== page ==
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Put another way

Let's say I've got a friend (I do!) and this particular friend wants to have sex with a mentally unstable (but not dangerous) woman in a committed relationship. He persuades her to do so, and she betrays her boyfriend to have sex with this friend. This friend has no intention of an ongoing relationship with the woman - he just wants sex, and tells her so all along.

Obviously she's morally (or ethically, if you prefer) culpable for betraying a trust. Is the friend who had sex with her morally or ethically culpable for a wrong act, and if so - what?


Aug. 1st, 2008 11:50 pm (UTC)
Does this have anything to do with Brenda's pigs?
Aug. 1st, 2008 11:51 pm (UTC)
It may or may not. :)
Aug. 1st, 2008 11:55 pm (UTC)
I think the most egregiously unethical aspect of the situation was the having sex with a mentally unstable woman. How unstable are we talking about?

If he misled her about his intentions (telling her he cared about her and wanted a relationship when he very much did not), then he's culpable for that. If he was honest about his intentions and desires with her, and if she made this decision freely... like I told yags, it's definitely shady but I hesitate to call it wrong. Of course, there are certain aspects in this scenario that are not present in the pigs scenario - notably, honesty about intentions and sleeping with someone who is mentally unstable.
Aug. 1st, 2008 11:57 pm (UTC)
Assume her instability is nuttiness, and not the kind that requires a helmet. Further, that he is perfectly forthright about his intention to only have sex with her, and want or accept no further attachment.
Aug. 2nd, 2008 12:00 am (UTC)
If I am simply an eccentric individual, and not someone who needs therapy or medication (i.e., a competent adult), and I choose to betray a previous commitment to fuck someone who has made it clear that all he wants from me is sex... the responsibility is mostly mine.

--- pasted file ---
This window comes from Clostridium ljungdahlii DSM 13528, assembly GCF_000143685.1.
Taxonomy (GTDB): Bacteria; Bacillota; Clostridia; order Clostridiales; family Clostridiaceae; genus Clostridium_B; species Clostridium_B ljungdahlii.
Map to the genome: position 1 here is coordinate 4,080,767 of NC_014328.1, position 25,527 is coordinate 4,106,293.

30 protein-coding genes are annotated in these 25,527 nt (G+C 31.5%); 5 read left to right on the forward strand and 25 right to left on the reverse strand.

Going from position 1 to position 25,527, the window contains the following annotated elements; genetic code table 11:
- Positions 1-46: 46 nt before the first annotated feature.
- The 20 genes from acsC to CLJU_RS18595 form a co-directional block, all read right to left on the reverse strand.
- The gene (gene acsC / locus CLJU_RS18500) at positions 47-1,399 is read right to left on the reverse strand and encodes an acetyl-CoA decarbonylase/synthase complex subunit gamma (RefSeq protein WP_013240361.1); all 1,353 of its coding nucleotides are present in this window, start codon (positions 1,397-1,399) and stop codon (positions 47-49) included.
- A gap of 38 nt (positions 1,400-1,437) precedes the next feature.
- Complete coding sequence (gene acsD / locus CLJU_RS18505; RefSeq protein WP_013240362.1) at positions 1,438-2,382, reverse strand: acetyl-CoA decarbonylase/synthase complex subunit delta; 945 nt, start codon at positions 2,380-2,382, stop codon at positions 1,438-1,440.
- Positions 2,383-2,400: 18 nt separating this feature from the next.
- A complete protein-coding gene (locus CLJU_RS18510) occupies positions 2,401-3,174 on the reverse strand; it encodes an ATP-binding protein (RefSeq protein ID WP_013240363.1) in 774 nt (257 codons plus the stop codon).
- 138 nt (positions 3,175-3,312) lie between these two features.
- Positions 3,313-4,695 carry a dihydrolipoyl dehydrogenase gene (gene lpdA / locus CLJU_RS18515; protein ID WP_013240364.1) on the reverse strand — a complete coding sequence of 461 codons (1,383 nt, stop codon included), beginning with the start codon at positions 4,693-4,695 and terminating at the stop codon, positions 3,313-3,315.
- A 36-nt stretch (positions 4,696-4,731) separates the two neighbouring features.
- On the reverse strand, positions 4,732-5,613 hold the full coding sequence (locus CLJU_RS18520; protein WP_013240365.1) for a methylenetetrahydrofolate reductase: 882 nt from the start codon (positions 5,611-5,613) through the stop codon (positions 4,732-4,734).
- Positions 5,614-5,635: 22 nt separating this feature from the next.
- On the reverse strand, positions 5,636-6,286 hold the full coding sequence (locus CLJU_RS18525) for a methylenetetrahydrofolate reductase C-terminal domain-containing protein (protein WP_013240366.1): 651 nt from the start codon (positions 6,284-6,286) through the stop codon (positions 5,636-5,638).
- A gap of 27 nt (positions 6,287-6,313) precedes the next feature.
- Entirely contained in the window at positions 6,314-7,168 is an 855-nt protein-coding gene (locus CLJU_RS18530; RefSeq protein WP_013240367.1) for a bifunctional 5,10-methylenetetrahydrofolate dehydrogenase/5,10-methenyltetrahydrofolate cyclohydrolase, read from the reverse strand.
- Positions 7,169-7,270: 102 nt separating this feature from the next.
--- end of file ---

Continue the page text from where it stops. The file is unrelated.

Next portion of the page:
That being said, something about the whole scenario bothered me, and I just now was able to put it into words. The man with whom she cheated actively facilitated and encouraged deception and betrayal. And that's what's unethical on his part.
Aug. 2nd, 2008 12:02 am (UTC)
(I've never said the woman doing the cheating isn't the one to whom the majority of blame attaches. Only that she's not along in doing wrong.)
(no subject) - thelastmehina - Aug. 2nd, 2008 12:03 am (UTC) - Expand
Aug. 2nd, 2008 12:04 am (UTC)
Hm. Assume the man with whom she cheated knows nothing of deception or betrayal. I mean, for all he knows she's telling the boyfriend. Or maybe she isn't. The point is, it doesn't matter to him either way.

So in this case indifference is wrong?
(no subject) - aghrivaine - Aug. 2nd, 2008 12:05 am (UTC) - Expand
(no subject) - yagathai - Aug. 2nd, 2008 12:13 am (UTC) - Expand
(no subject) - aghrivaine - Aug. 2nd, 2008 12:13 am (UTC) - Expand
(no subject) - aghrivaine - Aug. 2nd, 2008 12:14 am (UTC) - Expand
(no subject) - thelastmehina - Aug. 2nd, 2008 12:06 am (UTC) - Expand
Aug. 1st, 2008 11:55 pm (UTC)
Perhaps. Let's just say both scenarios sprang from the same font -- what is the penumbra of ethical liability for an unethical act?
Aug. 1st, 2008 11:57 pm (UTC)
Thinking about it... I certainly wouldn't be comfortable around someone who was that deceptive to get what they wanted.

Your analogy with the pigs, I think, doesn't hold up unless you want to treat sex as a commodity.
Aug. 2nd, 2008 12:00 am (UTC)
Even then, pigs or sex - my point is, soliciting a moral wrong is in and of itself a moral wrong, even if the other actor is willing. If you pay someone to harm another, you are culpable.

In this case he's persuading a woman to harm another for his own sexual gratification.
Aug. 2nd, 2008 12:00 am (UTC)
See above :)
Aug. 2nd, 2008 12:15 am (UTC)
Agreed. Seeking to create a situation in which other parties commit unethical acts is as unethical as the acts perpatrated by the other parties. Of course, your wording is much less verbose than my own:).
Aug. 2nd, 2008 12:15 am (UTC)
I wasn't really putting the analogy together by equating sex to piglets, so much as in both circumstances there was a deal, an understanding, and a betrayal. Dave said that the situations weren't really equivalent. I was saying that they were, or at least could be.
Aug. 2nd, 2008 12:19 am (UTC)
Except that I think Brenda the Butcher is far more emotionally involved with her husband than with the guy who sells her the pigs.
Aug. 2nd, 2008 12:25 am (UTC)
(no subject) - glamour_junkie - Aug. 2nd, 2008 01:50 am (UTC) - Expand
(no subject) - yagathai - Aug. 2nd, 2008 01:56 am (UTC) - Expand


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